After our local possum learnt to eat a hole in the fruit fly covers on our persimmons, we decided to pick them early. They are just starting to turn colour, and I usually pick them with a bit more colour on them. The name translates to “first life from Jiro” and it produces pucker-free fruit. As a matter of fact I am having one for lunch today. We lost about 2 dozen to wildlife.
Please excuse sideways photo. Don't know what to do with this harvest - I may have a look at some jam recipes or chutney. They are simply beautiful served cold with ice-cream.
Our 2 trees are getting a bit old now and I am surprised they are still fruiting, our yield is usually a larger size fruit but this season, they set in odd weather.
Does anyone else have this fruit tree?
I missed this photo when you first put it on, I haven't tasted these but would love to. I do have a recipe for making Jelly & a Spiced Jam from them.
Mine are quite old now, the branches are quite brittle. The trees flowered for a couple of years first but dropped most of their flowers. But fruit has been abundant lately. Our tree is non-astringent but I believe the astringent ones are much nicer tasting when they are properly ripened.
We also have 5 sapote, one "chocolate" sapote which has given me a couple of fruit. One "superb" which is not fruiting yet. The other 3 are seedlings sapote that I purchased from dealer at Kin Kin. We may sell off the 3 seedings, they have flowered and we have them in big blue bins.
Most of our fruit trees are in 1/2 drums like wicking bins. Last count we had many trees, too many to mention. Quite a few of us members have between 50 and 200 edible plants or trees. Our yard is just under 1,000 sq m but we are running out of room now.
I did buy a Phalsa plant from Kyogle the other day, as you mentioned that you had been eating the fruit. It is good to compare notes so we can find out what will fruit in our sub-tropical areas. Dianne has surprised me with her fruit trees, her garden has fruiting trees that are not recommended for her area, but still fruit in her yard.
Susan also grows many fruit trees and is a very good gardener as well. Mary-Ann Baker had acreage and grows most varieties of fruit trees on her property. There are other great gardeners too many to mention and they also grow fantastic vegetables and herbs, and contribute greatly with their knowledge.
We are all learners and hope to become more self-reliant with our food.
Hope you have the opportunity to meet our many gardeners and exchange notes with them.
I know Mary-Anne from Stfc. I think I have about 130 or so fruit trees on my 1/2 an acre. At the moment am picking kary starfruit, madrono(lemondrop mangosteen),peanut butter fruit, acerolas,grumichamas, a sugar banana bunch and papaya. I love perennials like okinawan and longevity spinach and moringa that we use almost every day. I love sapotes even though a lot are not related. I have choc,white,ross,bruno,yellow, green and mamey but mostly small so in a few years should get fruit, although my cannistel(yellow sapote)has flowered this year. I have some small phalsas that grew from seed that members can have if they wish at my GV. Also try to sprout some guabiju seeds from fruit I was given by Brian Dobelli from the Stfc. They are very tasty little fruit.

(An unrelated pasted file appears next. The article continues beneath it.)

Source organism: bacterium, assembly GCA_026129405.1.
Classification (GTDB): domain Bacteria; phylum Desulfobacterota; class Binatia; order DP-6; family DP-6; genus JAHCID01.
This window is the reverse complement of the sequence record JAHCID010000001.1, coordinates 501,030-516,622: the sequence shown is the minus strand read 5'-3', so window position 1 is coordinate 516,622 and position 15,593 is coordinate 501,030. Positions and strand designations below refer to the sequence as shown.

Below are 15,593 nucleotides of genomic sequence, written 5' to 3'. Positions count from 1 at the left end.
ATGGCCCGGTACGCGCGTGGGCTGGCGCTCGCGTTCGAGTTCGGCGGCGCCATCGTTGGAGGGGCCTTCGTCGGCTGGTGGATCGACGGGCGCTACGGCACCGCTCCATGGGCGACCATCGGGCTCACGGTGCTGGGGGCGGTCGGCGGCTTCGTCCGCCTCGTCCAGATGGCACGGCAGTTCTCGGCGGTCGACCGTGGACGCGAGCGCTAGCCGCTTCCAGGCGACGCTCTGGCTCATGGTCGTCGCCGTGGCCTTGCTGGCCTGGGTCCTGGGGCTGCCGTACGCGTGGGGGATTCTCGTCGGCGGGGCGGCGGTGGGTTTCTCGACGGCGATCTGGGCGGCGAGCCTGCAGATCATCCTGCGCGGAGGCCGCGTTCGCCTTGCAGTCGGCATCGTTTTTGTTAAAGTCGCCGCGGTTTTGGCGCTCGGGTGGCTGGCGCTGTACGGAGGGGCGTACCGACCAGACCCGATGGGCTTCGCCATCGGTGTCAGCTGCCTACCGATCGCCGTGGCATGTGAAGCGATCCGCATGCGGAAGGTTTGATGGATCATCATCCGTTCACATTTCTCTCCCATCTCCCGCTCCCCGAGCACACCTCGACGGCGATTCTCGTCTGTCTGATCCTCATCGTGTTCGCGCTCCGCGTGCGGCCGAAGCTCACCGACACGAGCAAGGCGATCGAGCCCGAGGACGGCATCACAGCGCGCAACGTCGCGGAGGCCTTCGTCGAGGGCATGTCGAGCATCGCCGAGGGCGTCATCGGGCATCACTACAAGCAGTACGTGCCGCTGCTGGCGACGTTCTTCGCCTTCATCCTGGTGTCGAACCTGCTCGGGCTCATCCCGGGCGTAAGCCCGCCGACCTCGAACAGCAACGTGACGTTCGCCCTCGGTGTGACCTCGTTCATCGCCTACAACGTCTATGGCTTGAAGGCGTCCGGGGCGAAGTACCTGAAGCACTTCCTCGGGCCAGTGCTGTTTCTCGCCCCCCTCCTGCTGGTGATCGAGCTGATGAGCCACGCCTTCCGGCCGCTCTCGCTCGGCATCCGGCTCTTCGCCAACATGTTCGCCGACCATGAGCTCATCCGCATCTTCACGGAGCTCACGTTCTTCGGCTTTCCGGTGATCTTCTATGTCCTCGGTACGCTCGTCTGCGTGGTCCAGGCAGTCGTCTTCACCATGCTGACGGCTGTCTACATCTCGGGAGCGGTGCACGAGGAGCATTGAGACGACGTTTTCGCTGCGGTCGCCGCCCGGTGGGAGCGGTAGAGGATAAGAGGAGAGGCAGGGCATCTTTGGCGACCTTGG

I would really appreciate a couple of phalsa seedlings as I read that they need cross pollination. This is after I ordered one plant. The starfruit are high in oxalates which most people can handle but not me.
That madrona has always tempted me, does it have a lemon flavour? We tasted the bunchosia at Daleys visit, it was nice fruit.
Haven't heard of guabiju (Myrcianthes pungens) but the fruit looks very much like Ceylon Hill cherry, sound interesting if you can get seeds to grow.
You have quite a few different trees and I have questions, hope you don't mind.
Not sure about the phalsa. I have 2 but only one was flowering and fruiting at a time. They are an okay fruit but not anything amazing, like gritty lemon sherbert.
Everything benefits from cross pollination though. You are welcome to a seedling and I also have a couple of peanut butter fruit seedlings , my trees should still be fruiting for a few months they are a great tree as we pick a handful every day.
The madrono taste like lemon but without the sourness, I love all garcineas though, especially achachas that I have been waiting patiently to fruit. Most of the oxalates in starfruit are on the wings which I cut off. The guabiju is way nicer than ceylon hill , its a mixture of sweet fruit tastes like mango and peach but at the same time unique.